It's time to open your mind, close your wallet and get a fresh jump on money management, saving and investing.
Smart supper spending
You can save money simply by spending less.
Make it a habit to plan your meals around what's on sale at the grocery store and not what you're craving at the moment. Sales fliers rotate, so you'll likely never get sick eating only on-sale items.
If you're dining out, look for restaurants that have daily specials that match the day it is.
Or plan ahead and buy a Groupon or Living Social Coupon, or, save year round with an Entertainment Book and free accompanying app.
It's also smart to scarf up gift cards around the holidays for restaurants that you frequent. The restaurants often offer holiday promotions that give you bonus gift cards to spend. Some of the best I bought this year were spend $50 in gift cards, get $50 in coupons for future dining. Can't beat that!
Ditch the drinks
When you're dining out, instead of ordering sodas or alcoholic beverages, opt for free ice water.
Ask for a couple of lime or lemon wedges for added flavor.
If you're a family of four, and sodas cost $2.50 a pop, that's $10 off your dining bill right there, not including tax. If you dine out even once a week, calculate that over a year of dining out (including fast-food restaurants), and we're talking nearly $600 in savings.
Just because you want something, it doesn't mean you need it.
And just because you need something, it doesn't mean you have to pay sticker price for it.
If there's an item you need, take your time and shop around. Search online for coupon codes, search price comparison sites for your best deal, search your newspaper classifieds for a used version of what you need and don't hesitate to post a “wanted” ad, either. You may just find a match with a seller wanting to unload the item you need.
Co-exist with credit cards
Credit cards deserve respect.
Like my parents, I've made it my golden financial rule to never charge anything I can't pay off in full when the bill comes due. Because of this commitment, I've never paid a penny in credit card interest.
Because I've never had to pay credit card interest, I'm in no danger of falling into spiraling credit card debt.
Instead of using credit cards to buy things you want but can't afford, use them to pay for things, while your money stays in the bank for an extra month or more earning interest until the bill comes due.
Then, pay the credit card off in full each month. Better yet, save yourself the price of a stamp and set up an automatic payment plan through your bank.
Thanks to new technology, even budgeting and keeping track of expenses has become easier.
Check out apps like Mint, YNAB and GoodBudget.
They allow you to set spending limits and automatically categorize purchases for you.
Sever the cord
If you're tethered to expensive cable bills, it's hard to get ahead. There are many other options out there these days with streaming services such as Netflix, Hulu, Sling TV, Amazon and more.
You can download Kodi and other apps to your PC or Amazon Firetvstick for almost unlimited viewing options with no monthly fees.
And don't forget the best option of all for live television – an indoor or roof antenna. Depending on your location, you should be able to pick up many stations. We live off of Fruitport Road on Petty's Bayou in Spring Lake Township, and with a cheap indoor antenna can pull in 13, 15, 17, 29, 35, 41, 54, 64 and all of those stations' substations. We recently added a roof antenna for under $100 and can now receive channel 3 (CBS) and channel 8 (NBC) which means we can watch a lot more NFL football games.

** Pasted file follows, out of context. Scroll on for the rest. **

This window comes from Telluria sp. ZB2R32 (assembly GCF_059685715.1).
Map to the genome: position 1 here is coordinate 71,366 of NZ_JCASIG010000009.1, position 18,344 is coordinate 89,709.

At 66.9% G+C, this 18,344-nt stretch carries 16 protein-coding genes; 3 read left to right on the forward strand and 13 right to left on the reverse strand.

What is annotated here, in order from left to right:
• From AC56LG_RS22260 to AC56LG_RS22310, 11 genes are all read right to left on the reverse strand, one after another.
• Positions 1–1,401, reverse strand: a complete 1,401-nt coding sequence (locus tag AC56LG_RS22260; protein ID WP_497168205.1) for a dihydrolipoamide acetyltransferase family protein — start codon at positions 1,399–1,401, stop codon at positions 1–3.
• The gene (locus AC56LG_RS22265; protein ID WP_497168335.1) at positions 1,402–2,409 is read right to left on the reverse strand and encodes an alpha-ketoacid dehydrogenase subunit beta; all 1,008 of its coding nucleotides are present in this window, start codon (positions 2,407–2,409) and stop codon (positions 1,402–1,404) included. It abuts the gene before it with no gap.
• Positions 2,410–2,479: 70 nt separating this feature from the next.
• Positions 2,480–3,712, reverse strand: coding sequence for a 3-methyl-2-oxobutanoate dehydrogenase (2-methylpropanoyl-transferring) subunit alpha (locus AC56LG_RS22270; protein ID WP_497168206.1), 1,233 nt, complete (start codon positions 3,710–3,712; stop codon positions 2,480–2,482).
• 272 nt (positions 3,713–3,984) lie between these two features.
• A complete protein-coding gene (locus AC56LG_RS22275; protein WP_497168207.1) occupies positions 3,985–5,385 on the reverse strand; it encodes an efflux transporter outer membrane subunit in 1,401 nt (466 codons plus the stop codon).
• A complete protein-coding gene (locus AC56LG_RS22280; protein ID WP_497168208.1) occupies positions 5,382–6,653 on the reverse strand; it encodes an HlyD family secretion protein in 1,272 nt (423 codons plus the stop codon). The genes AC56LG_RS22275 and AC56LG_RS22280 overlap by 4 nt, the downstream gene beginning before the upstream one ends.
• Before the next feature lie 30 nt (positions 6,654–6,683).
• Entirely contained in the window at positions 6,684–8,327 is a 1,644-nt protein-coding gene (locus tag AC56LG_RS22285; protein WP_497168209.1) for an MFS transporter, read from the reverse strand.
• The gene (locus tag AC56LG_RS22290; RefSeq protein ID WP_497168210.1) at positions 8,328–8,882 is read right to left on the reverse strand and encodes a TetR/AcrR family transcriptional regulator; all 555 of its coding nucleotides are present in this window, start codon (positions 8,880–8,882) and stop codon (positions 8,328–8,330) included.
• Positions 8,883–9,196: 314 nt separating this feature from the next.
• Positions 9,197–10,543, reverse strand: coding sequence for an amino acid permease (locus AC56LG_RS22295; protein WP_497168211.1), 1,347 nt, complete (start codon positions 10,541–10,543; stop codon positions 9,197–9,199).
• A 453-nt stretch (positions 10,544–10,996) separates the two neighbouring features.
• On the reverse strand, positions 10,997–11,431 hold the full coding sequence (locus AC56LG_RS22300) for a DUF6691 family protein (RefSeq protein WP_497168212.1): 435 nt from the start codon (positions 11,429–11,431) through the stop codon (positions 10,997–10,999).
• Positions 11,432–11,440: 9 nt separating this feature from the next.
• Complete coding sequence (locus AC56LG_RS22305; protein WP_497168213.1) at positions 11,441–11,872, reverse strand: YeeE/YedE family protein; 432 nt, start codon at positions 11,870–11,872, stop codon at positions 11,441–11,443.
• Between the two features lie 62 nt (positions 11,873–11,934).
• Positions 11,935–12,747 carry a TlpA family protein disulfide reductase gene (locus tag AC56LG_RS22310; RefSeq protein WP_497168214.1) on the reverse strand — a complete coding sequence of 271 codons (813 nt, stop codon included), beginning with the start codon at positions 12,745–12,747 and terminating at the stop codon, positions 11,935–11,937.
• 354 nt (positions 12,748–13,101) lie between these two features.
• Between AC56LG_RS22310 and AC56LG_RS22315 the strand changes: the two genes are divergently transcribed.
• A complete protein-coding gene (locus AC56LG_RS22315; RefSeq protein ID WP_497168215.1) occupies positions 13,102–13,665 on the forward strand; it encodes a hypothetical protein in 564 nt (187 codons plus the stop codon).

Cold, hard cash
If you're a loose canon with a credit card, your debt-to-income ratio is probably way out of whack.
To fix this, cut up your credit card and use the old-school method of budgeting.
When you get your paycheck, go to the bank and cash it. Ask for small bills.
Put the money into envelopes labeled for what the money is to be used for, such as gas bill, cell phone bill, gasoline, groceries, dining out, miscellaneous and savings.
If you stick to the program, you'll quickly see what areas are sucking down your resources and hopefully ways you can adjust more money into the “savings” envelope.
There's no greater way to save for retirement than taking advantage of your employer's 401(k) plan.
Many companies will match your contributions, up to a certain amount.
This is like scoring free money for your golden years.
But don't stop there. If you can afford to max out your contribution, it's in the best interest of your future self – the one is is relaxing on a sunny beach in the tropics, sipping umbrella drinks.
If you can't max out, at least increase your contribution this year. Even a 1 percent increase can pay huge dividends later in life.
And don't forget, even if you contribute to a 401(k), you're still entitled to fund an IRA. Roth IRAs make great investment tools because even though you don't get a tax deduction for your contribution, you can withdraw all your earnings later in life, tax-free.
And if you have a solo gig or money from self-employment, you can set up your own individual 401(k). Several mutual fund companies offer this option, including Roth 401(k) options which allow you to contribute up to $18,000 a year of net income, $24,000 if you're 50 or older.
The flip-side of saving more money is making more money.
With the internet and ride services such as Uber and Lyft, it's easier than ever to pick up some extra income.
Think about what you're good at and how you can monetize your interests and talents. Can you make crafts? Write reviews? Advertise your handyman services or drive people around town?
It's a new year. Now's the perfect time to start a new venture.